Coercion and Autonomy

The view in Western culture that coercion is a bad thing reflects a deep commitment to the principle of autonomy. Starting with the German philosopher Immanuel Kant (1724-1804) and his 1785 work, Groundwork of the Metaphysics of Morals, secular ethics has taken the respect for the autonomous actions of others as a primary point of orientation. In this context, coercion is wrong because it interferes with autonomy. Thus the nineteenth-century English philosopher and economist John Stuart Mill argued in On Liberty (1859) that there were inherent limitations on the power that the state or other authorities should exercise over individuals:

[T]he sole end for which mankind are warranted, individually or collectively, in interfering with the liberty of action of any of their number, is self-

protection____ the only purpose for which power can be rightfully exercised over any member of a civilized community, against his will, is to prevent harm to others. His own good, either physical or moral, is not a sufficient warrant. (Mill, p. 494)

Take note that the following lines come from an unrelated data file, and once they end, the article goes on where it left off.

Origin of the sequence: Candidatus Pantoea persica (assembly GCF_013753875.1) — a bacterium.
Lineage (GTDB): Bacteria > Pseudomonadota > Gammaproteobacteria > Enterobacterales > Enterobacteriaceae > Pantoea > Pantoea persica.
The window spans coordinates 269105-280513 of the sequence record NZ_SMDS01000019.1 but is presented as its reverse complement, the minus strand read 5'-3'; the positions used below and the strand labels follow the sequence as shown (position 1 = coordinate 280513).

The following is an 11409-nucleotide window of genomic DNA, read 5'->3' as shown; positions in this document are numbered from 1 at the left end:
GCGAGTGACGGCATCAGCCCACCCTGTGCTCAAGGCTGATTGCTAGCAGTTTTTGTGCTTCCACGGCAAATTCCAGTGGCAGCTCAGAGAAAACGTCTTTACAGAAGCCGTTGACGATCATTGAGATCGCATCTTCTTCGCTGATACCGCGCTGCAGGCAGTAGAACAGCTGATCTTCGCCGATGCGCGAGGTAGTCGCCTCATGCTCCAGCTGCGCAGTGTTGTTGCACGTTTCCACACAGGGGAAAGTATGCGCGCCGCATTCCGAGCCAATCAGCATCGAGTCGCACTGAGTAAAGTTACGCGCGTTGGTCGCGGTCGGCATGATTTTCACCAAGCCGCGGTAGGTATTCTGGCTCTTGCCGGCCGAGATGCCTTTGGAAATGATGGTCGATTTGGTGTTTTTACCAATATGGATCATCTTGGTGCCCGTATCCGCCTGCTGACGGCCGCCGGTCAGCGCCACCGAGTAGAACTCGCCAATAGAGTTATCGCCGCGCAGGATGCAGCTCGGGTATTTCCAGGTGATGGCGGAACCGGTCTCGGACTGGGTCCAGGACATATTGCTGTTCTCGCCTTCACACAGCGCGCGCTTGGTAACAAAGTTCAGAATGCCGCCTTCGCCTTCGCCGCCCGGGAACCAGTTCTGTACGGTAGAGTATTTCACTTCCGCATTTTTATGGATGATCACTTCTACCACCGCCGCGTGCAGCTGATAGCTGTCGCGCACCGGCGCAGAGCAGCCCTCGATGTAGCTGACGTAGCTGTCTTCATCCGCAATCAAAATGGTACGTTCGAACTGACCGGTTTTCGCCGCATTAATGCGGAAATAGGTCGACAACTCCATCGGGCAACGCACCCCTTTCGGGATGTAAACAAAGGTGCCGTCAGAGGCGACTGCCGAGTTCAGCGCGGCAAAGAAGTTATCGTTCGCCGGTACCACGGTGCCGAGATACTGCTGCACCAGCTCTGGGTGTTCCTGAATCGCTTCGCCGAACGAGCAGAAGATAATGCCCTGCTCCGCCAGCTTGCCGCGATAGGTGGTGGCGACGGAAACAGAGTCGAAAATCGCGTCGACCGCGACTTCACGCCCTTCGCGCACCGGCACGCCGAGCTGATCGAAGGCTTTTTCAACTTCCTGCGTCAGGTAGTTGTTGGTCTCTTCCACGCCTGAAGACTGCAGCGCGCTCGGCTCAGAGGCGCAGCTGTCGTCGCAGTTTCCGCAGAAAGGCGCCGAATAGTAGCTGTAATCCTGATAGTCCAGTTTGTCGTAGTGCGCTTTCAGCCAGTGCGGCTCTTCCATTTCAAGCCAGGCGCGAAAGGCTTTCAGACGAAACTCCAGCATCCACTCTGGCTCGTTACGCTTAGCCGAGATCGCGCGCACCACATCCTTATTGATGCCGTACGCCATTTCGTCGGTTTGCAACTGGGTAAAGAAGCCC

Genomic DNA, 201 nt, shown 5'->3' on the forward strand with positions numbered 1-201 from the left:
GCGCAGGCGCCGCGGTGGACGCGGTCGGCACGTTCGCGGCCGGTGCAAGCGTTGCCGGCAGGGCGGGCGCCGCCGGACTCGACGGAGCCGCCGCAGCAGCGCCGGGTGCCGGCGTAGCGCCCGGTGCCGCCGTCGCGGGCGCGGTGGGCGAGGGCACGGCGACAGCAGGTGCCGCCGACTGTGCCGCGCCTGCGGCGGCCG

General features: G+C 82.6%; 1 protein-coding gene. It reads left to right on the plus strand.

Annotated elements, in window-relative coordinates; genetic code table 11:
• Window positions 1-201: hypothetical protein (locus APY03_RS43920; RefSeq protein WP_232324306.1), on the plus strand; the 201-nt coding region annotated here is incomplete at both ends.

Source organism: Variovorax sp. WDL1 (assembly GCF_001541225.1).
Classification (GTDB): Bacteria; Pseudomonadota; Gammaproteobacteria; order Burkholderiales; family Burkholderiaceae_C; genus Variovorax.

Although this often quoted passage seems to prohibit many coercive actions that Western society accepts routinely today, it is worth noting that Mill made exceptions for children and for adults not of sound mind. His vision of autonomy is so rationalistic that there appears to be no basis for respecting the autonomy of those who are lacking in reasoning ability.

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